Diamond: I Am a Victim

July 4th, 2012
in econ_news, syndication

Econintersect:  Robert Diamond, the deposed CEO of Barclays, testified before Parliament in London today (04 July 2012) and the review of his statements could breaking-news-130pxbe summarized as:  ‘I am sorry for the conduct of my institution but I was not aware of what was going on.’  The ‘quotation’ is an Econintersect summary and not a direct quote from Mr. Diamond.

The Wall Street Journal called the appearance a “carefully choreographed performance.”  Diamond also pointed at the practices of other banks, including those that were effectively nationalized during the crisis, as having more flagrant interest reporting distortions than Barclays.  The investigation is asking how fictitious rates came to be reported by Barclays to influence the calculation of LIBOR (London interbank overnight rates), rates used to benchmark commercial interest rates in many parts of the world, including the U.S., Canada and Switzerland.

Follow up:

The questions Diamond raised regarding other banks are summarized by the following from The Wall Street Journal:

…he questioned how banks that were part-nationalized during the height of the 2008 global financial crisis were able to claim cheaper borrowing costs than Barclays and said he feared the government would step in to take over part of his bank, too.

Diamond asserted the blame for any transgressions lay with Jerry del Missier, second in command at Barclays until Tuesday (03 July) and the most recent head of Barclays Capital, and with fourteen traders.

However, he also said that having one of the highest Libor interest inputs could have implied that Barclays was having trouble funding operations. A high rate implied more risk for the bank reporting it and could have restricted access to capital from investors at a time when Barclays was in the process of raising $10.5 billion (£6.7 billion) in new equity.

The dodging of blame for the action, while simultaneously admitting that purposely understating Libor rate interest was essential to the continued existence of the bank, seems to present a severe contradiction. An Econintersect paraphrased summary:  ‘It was necessary for our continued existence but I had nothing to do with it.’ (Again, these are not Diamond’s words, but an Econintersect interpretive statement.)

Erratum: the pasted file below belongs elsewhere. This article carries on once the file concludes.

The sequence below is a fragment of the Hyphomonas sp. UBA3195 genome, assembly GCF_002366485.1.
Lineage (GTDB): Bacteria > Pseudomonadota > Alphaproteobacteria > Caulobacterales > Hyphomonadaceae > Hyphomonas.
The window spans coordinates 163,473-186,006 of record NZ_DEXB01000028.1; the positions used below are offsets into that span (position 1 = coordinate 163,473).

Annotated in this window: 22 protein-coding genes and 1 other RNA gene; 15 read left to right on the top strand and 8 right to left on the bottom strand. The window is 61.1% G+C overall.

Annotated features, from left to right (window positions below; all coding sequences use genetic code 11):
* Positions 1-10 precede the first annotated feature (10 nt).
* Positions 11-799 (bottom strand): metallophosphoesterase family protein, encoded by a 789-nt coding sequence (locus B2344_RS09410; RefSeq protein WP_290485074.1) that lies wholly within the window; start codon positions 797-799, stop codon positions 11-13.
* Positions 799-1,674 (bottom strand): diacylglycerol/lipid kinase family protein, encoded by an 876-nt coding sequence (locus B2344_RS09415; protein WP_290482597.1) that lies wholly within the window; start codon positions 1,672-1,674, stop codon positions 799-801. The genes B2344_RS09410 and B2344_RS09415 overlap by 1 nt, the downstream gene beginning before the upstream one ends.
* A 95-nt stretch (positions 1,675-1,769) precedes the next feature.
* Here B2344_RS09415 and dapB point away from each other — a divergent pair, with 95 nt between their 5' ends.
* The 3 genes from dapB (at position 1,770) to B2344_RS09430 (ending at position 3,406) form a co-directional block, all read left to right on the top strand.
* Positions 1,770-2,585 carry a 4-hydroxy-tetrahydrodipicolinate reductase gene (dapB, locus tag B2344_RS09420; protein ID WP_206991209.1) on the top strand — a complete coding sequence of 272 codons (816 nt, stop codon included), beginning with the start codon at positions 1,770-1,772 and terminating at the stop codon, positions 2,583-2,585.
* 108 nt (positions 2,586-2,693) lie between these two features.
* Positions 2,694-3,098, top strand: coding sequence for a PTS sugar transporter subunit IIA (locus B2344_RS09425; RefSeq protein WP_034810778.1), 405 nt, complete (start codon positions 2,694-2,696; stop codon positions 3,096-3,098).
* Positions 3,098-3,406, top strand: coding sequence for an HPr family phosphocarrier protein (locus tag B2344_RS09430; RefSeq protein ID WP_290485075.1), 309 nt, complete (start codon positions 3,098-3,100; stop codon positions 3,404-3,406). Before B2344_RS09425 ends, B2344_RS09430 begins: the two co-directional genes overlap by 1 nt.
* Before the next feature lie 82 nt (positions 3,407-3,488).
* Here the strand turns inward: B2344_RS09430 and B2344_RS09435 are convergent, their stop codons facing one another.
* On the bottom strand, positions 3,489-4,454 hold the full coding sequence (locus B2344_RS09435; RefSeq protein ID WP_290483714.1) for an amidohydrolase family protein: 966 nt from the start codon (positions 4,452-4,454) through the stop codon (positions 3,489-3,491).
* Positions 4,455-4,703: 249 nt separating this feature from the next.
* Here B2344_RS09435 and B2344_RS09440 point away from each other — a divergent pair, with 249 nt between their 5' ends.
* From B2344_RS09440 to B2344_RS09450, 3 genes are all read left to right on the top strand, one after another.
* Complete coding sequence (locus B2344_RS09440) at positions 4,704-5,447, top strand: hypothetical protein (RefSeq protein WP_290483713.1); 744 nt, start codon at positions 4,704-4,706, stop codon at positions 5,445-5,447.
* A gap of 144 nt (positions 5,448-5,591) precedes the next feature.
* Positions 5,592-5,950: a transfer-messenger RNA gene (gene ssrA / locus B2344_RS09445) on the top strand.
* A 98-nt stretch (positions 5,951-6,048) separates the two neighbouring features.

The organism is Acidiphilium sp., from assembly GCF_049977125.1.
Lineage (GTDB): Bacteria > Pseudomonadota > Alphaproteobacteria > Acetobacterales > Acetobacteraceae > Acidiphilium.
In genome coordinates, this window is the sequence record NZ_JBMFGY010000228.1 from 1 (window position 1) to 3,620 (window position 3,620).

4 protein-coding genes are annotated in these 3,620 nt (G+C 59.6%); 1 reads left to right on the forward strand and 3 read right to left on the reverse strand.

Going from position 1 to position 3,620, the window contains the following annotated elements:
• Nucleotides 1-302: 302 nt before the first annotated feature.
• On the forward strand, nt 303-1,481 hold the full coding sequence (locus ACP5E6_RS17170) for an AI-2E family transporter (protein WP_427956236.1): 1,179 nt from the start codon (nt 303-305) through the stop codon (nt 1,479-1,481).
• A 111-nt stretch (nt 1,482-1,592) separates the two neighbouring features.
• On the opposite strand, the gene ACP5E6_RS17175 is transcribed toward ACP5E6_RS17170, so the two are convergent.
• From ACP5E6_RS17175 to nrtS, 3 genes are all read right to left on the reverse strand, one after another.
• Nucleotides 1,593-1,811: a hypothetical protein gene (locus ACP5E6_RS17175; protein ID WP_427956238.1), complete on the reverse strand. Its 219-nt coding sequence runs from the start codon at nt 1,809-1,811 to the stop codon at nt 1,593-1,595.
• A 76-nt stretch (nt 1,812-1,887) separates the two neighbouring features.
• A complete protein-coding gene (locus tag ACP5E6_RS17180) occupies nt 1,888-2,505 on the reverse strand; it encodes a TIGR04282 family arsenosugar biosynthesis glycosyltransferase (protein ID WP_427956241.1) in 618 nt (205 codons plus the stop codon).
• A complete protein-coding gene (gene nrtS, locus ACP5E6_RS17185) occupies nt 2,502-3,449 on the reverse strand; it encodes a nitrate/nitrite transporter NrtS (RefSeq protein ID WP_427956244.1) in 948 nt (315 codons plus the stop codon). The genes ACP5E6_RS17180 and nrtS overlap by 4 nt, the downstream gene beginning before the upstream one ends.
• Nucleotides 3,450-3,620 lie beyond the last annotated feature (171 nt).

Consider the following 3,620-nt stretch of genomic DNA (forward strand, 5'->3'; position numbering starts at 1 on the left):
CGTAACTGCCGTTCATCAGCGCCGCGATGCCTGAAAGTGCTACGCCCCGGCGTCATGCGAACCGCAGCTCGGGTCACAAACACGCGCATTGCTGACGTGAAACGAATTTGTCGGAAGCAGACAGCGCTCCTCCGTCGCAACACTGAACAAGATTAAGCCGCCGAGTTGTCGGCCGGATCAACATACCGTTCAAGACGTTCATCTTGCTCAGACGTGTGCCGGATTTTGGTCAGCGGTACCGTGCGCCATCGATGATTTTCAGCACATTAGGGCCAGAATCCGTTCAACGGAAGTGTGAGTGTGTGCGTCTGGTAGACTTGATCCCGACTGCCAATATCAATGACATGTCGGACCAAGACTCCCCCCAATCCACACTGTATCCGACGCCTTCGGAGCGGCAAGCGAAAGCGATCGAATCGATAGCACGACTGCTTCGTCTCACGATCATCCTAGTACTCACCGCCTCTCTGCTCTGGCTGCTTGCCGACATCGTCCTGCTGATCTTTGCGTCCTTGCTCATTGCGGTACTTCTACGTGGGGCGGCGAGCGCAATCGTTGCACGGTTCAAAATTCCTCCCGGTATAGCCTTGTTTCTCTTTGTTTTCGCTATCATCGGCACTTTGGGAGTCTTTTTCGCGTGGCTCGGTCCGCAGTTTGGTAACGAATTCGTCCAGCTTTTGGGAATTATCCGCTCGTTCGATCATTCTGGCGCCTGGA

The disclosure yesterday of notes from a 2008 meeting of Diamond with Peter Tucker, deputy governor on the BOE (Bank of England, the UK central bank) and currently candidate to replace Mervyn King as Governor, was reported early this morning by GEI News. This meeting occurred at a time when Diamond was head of Barclays Capital investment banking unit, the very unit he now blames for responsibility for the reporting scam. The 2008 meeting notes raise questions about the possible collusion between Diamond and Tucker to report fictitious interest rates to the BBA (British Bankers’ Association) for inclusion in the LIBOR rate calculations.

The breadth of involvement in this scandal is still completely clouded, as summarized in this from CBS News:

What's unclear is whether the Bank of England was encouraging market manipulation to make Barclays look better and whether the government did likewise. Also unclear is whether Diamond's deputy, Jerry del Messier, was alone in misconstruing the note as an instruction. Who understood what, and when, and why remains a matter of interpretation. Diamond was unclear whether a Labor minister, Shriti Vadera, had been involved in discussions about LIBOR and one of the key hanging questions in this affair remains how far the regulators were implicated and how far the government too was involved.

Editorial note: As the self-contradictory statements and inferences continue to pile up, the question asked by Shah Gilani becomes ever more pressing: “Why aren’t LIBOR manipulating banksters in prison?” Imagine how almost any jury would react to a prosecutor’s summary statement:

The accused says he knew nothing about the lies but also knew that they were required for the survival of his bank. Which part of that contradiction do you believe?

John Lounsbury



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